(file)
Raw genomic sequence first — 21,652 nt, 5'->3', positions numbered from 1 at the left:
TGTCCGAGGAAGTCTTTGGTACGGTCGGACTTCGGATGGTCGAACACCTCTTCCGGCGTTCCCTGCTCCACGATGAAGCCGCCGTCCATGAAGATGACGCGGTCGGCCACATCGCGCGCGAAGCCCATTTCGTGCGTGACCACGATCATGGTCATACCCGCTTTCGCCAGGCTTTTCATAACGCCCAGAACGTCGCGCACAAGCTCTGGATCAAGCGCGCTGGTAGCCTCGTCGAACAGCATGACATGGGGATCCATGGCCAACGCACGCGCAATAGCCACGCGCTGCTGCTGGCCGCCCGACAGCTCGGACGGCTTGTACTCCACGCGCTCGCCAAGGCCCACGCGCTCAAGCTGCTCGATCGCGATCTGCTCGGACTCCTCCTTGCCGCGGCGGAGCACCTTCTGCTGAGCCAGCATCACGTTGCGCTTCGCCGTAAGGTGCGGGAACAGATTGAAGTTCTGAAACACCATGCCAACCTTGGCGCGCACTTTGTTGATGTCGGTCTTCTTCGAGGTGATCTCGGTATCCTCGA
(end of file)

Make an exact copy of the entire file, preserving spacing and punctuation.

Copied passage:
Raw genomic sequence first — 21,652 nt, 5'->3', positions numbered from 1 at the left:
TGTCCGAGGAAGTCTTTGGTACGGTCGGACTTCGGATGGTCGAACACCTCTTCCGGCGTTCCCTGCTCCACGATGAAGCCGCCGTCCATGAAGATGACGCGGTCGGCCACATCGCGCGCGAAGCCCATTTCGTGCGTGACCACGATCATGGTCATACCCGCTTTCGCCAGGCTTTTCATAACGCCCAGAACGTCGCGCACAAGCTCTGGATCAAGCGCGCTGGTAGCCTCGTCGAACAGCATGACATGGGGATCCATGGCCAACGCACGCGCAATAGCCACGCGCTGCTGCTGGCCGCCCGACAGCTCGGACGGCTTGTACTCCACGCGCTCGCCAAGGCCCACGCGCTCAAGCTGCTCGATCGCGATCTGCTCGGACTCCTCCTTGCCGCGGCGGAGCACCTTCTGCTGAGCCAGCATCACGTTGCGCTTCGCCGTAAGGTGCGGGAACAGATTGAAGTTCTGAAACACCATGCCAACCTTGGCGCGCACTTTGTTGATGTCGGTCTTCTTCGAGGTGATCTCGGTATCCTCGA